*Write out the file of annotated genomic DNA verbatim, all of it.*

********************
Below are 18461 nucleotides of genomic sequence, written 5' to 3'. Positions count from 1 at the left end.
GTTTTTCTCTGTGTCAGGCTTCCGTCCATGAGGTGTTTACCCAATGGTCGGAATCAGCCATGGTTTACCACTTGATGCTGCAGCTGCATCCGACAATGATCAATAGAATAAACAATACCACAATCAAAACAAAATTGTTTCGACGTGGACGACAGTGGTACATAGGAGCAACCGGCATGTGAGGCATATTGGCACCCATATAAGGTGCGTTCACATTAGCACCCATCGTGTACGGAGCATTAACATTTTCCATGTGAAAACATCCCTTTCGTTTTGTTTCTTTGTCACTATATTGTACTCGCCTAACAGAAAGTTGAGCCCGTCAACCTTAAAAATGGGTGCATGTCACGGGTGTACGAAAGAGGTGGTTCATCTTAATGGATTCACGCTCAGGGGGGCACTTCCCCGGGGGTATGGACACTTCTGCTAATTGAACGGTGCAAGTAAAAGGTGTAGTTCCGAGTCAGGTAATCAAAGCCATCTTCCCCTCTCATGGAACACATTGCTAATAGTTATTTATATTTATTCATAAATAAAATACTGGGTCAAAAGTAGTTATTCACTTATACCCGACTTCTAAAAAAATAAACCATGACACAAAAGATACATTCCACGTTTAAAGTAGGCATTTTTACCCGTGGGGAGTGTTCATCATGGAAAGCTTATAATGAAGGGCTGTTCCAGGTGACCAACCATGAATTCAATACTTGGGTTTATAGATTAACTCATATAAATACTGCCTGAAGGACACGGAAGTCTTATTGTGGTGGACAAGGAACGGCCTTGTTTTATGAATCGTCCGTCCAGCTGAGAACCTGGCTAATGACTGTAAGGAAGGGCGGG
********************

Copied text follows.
Below are 18461 nucleotides of genomic sequence, written 5' to 3'. Positions count from 1 at the left end.
GTTTTTCTCTGTGTCAGGCTTCCGTCCATGAGGTGTTTACCCAATGGTCGGAATCAGCCATGGTTTACCACTTGATGCTGCAGCTGCATCCGACAATGATCAATAGAATAAACAATACCACAATCAAAACAAAATTGTTTCGACGTGGACGACAGTGGTACATAGGAGCAACCGGCATGTGAGGCATATTGGCACCCATATAAGGTGCGTTCACATTAGCACCCATCGTGTACGGAGCATTAACATTTTCCATGTGAAAACATCCCTTTCGTTTTGTTTCTTTGTCACTATATTGTACTCGCCTAACAGAAAGTTGAGCCCGTCAACCTTAAAAATGGGTGCATGTCACGGGTGTACGAAAGAGGTGGTTCATCTTAATGGATTCACGCTCAGGGGGGCACTTCCCCGGGGGTATGGACACTTCTGCTAATTGAACGGTGCAAGTAAAAGGTGTAGTTCCGAGTCAGGTAATCAAAGCCATCTTCCCCTCTCATGGAACACATTGCTAATAGTTATTTATATTTATTCATAAATAAAATACTGGGTCAAAAGTAGTTATTCACTTATACCCGACTTCTAAAAAAATAAACCATGACACAAAAGATACATTCCACGTTTAAAGTAGGCATTTTTACCCGTGGGGAGTGTTCATCATGGAAAGCTTATAATGAAGGGCTGTTCCAGGTGACCAACCATGAATTCAATACTTGGGTTTATAGATTAACTCATATAAATACTGCCTGAAGGACACGGAAGTCTTATTGTGGTGGACAAGGAACGGCCTTGTTTTATGAATCGTCCGTCCAGCTGAGAACCTGGCTAATGACTGTAAGGAAGGGCGGG